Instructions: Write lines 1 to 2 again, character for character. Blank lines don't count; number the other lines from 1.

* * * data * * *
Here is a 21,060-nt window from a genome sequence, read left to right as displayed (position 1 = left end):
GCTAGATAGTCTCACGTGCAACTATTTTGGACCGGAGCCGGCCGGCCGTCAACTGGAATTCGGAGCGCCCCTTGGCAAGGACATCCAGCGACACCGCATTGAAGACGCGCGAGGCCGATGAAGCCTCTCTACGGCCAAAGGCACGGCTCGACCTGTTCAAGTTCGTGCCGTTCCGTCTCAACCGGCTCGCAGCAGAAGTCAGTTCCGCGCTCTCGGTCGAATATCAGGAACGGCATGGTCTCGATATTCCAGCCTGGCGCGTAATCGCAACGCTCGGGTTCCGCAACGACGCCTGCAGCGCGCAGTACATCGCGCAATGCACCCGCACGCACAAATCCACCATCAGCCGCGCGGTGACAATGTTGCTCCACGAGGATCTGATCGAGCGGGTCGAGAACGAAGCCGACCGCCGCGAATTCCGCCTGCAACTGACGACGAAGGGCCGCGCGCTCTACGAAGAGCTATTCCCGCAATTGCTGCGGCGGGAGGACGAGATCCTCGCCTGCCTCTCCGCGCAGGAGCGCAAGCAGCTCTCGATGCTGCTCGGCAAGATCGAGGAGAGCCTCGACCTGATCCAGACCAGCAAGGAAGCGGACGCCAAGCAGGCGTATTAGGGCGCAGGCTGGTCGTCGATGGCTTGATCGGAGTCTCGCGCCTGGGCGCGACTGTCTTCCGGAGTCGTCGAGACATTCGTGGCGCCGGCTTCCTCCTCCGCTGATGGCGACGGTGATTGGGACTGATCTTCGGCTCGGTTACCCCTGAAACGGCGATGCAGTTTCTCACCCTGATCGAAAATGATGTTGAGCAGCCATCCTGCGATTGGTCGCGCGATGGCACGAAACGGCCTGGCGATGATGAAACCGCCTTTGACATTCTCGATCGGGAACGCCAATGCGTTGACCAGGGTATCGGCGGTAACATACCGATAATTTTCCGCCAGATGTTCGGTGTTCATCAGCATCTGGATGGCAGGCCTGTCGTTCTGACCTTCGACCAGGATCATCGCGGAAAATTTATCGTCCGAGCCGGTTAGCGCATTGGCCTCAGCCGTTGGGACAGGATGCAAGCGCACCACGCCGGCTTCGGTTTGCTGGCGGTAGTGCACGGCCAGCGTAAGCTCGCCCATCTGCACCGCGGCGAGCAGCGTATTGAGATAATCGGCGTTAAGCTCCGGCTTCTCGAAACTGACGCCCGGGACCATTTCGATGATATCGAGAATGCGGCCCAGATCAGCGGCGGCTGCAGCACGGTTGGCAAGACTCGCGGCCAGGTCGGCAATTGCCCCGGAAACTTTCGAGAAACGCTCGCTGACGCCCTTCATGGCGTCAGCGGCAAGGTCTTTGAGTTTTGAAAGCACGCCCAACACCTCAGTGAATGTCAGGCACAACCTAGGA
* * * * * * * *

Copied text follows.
Here is a 21,060-nt window from a genome sequence, read left to right as displayed (position 1 = left end):
GCTAGATAGTCTCACGTGCAACTATTTTGGACCGGAGCCGGCCGGCCGTCAACTGGAATTCGGAGCGCCCCTTGGCAAGGACATCCAGCGACACCGCATTGAAGACGCGCGAGGCCGATGAAGCCTCTCTACGGCCAAAGGCACGGCTCGACCTGTTCAAGTTCGTGCCGTTCCGTCTCAACCGGCTCGCAGCAGAAGTCAGTTCCGCGCTCTCGGTCGAATATCAGGAACGGCATGGTCTCGATATTCCAGCCTGGCGCGTAATCGCAACGCTCGGGTTCCGCAACGACGCCTGCAGCGCGCAGTACATCGCGCAATGCACCCGCACGCACAAATCCACCATCAGCCGCGCGGTGACAATGTTGCTCCACGAGGATCTGATCGAGCGGGTCGAGAACGAAGCCGACCGCCGCGAATTCCGCCTGCAACTGACGACGAAGGGCCGCGCGCTCTACGAAGAGCTATTCCCGCAATTGCTGCGGCGGGAGGACGAGATCCTCGCCTGCCTCTCCGCGCAGGAGCGCAAGCAGCTCTCGATGCTGCTCGGCAAGATCGAGGAGAGCCTCGACCTGATCCAGACCAGCAAGGAAGCGGACGCCAAGCAGGCGTATTAGGGCGCAGGCTGGTCGTCGATGGCTTGATCGGAGTCTCGCGCCTGGGCGCGACTGTCTTCCGGAGTCGTCGAGACATTCGTGGCGCCGGCTTCCTCCTCCGCTGATGGCGACGGTGATTGGGACTGATCTTCGGCTCGGTTACCCCTGAAACGGCGATGCAGTTTCTCACCCTGATCGAAAATGATGTTGAGCAGCCATCCTGCGATTGGTCGCGCGATGGCACGAAACGGCCTGGCGATGATGAAACCGCCTTTGACATTCTCGATCGGGAACGCCAATGCGTTGACCAGGGTATCGGCGGTAACATACCGATAATTTTCCGCCAGATGTTCGGTGTTCATCAGCATCTGGATGGCAGGCCTGTCGTTCTGACCTTCGACCAGGATCATCGCGGAAAATTTATCGTCCGAGCCGGTTAGCGCATTGGCCTCAGCCGTTGGGACAGGATGCAAGCGCACCACGCCGGCTTCGGTTTGCTGGCGGTAGTGCACGGCCAGCGTAAGCTCGCCCATCTGCACCGCGGCGAGCAGCGTATTGAGATAATCGGCGTTAAGCTCCGGCTTCTCGAAACTGACGCCCGGGACCATTTCGATGATATCGAGAATGCGGCCCAGATCAGCGGCGGCTGCAGCACGGTTGGCAAGACTCGCGGCCAGGTCGGCAATTGCCCCGGAAACTTTCGAGAAACGCTCGCTGACGCCCTTCATGGCGTCAGCGGCAAGGTCTTTGAGTTTTGAAAGCACGCCCAACACCTCAGTGAATGTCAGGCACAACCTAGGA